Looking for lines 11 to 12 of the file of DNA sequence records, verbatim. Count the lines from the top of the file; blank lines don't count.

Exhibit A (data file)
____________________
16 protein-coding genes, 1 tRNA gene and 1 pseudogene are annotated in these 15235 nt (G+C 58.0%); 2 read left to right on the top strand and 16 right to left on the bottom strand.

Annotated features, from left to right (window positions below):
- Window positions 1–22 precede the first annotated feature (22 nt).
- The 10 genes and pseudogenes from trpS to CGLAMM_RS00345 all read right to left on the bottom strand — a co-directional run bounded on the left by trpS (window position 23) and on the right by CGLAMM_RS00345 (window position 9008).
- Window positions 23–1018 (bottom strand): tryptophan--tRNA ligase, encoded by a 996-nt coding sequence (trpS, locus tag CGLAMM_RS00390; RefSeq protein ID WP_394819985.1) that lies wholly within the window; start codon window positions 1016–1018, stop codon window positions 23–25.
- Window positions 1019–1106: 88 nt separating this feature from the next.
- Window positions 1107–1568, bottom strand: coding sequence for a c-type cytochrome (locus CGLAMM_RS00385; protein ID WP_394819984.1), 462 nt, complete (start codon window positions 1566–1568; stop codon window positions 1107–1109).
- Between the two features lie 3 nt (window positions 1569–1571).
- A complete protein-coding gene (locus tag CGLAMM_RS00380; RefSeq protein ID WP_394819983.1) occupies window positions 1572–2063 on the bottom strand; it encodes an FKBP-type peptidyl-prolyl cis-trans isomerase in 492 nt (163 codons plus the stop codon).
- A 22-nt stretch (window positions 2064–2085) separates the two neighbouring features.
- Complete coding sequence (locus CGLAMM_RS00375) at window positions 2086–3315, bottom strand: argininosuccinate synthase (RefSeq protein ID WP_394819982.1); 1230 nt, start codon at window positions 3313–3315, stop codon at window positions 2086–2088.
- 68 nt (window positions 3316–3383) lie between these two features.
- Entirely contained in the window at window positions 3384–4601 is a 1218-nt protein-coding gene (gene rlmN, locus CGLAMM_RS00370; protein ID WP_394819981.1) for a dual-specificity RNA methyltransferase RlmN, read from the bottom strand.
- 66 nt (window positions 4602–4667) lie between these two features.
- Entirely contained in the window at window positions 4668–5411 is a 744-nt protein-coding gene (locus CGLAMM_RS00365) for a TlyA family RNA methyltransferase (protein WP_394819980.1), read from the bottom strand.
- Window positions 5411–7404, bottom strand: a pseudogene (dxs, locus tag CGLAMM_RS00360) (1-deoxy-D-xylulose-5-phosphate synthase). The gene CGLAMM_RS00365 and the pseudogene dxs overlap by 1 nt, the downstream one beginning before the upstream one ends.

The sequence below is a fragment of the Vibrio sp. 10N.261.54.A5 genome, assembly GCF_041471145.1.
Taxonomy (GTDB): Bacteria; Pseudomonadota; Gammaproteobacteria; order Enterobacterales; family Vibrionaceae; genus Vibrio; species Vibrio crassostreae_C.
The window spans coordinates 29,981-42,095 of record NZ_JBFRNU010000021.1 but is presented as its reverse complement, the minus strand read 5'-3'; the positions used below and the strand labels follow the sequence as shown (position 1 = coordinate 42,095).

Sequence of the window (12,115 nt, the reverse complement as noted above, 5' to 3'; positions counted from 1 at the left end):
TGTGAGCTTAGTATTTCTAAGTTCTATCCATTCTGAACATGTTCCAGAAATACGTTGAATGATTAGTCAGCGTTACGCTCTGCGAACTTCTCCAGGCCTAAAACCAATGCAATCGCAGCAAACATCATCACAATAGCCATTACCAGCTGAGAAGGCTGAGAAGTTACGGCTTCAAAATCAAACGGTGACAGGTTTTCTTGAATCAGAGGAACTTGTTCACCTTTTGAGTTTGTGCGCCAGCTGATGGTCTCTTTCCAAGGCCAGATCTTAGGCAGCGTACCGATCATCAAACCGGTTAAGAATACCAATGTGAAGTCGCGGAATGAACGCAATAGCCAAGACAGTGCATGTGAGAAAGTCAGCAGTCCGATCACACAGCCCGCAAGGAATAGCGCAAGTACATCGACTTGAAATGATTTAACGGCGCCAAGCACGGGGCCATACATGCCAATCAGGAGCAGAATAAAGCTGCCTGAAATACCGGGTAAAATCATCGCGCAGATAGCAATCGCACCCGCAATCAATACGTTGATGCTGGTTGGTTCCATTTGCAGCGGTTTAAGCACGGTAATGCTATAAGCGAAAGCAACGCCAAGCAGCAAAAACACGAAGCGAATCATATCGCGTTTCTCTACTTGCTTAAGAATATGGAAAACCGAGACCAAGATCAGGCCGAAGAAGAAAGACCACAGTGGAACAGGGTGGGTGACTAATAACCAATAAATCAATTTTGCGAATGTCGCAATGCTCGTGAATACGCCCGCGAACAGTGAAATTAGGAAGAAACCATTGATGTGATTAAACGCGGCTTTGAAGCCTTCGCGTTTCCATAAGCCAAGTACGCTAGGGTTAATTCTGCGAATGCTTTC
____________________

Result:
- Complete coding sequence (locus CGLAMM_RS00375) at window positions 2086–3315, bottom strand: argininosuccinate synthase (RefSeq protein ID WP_394819982.1); 1230 nt, start codon at window positions 3313–3315, stop codon at window positions 2086–2088.
- 68 nt (window positions 3316–3383) lie between these two features.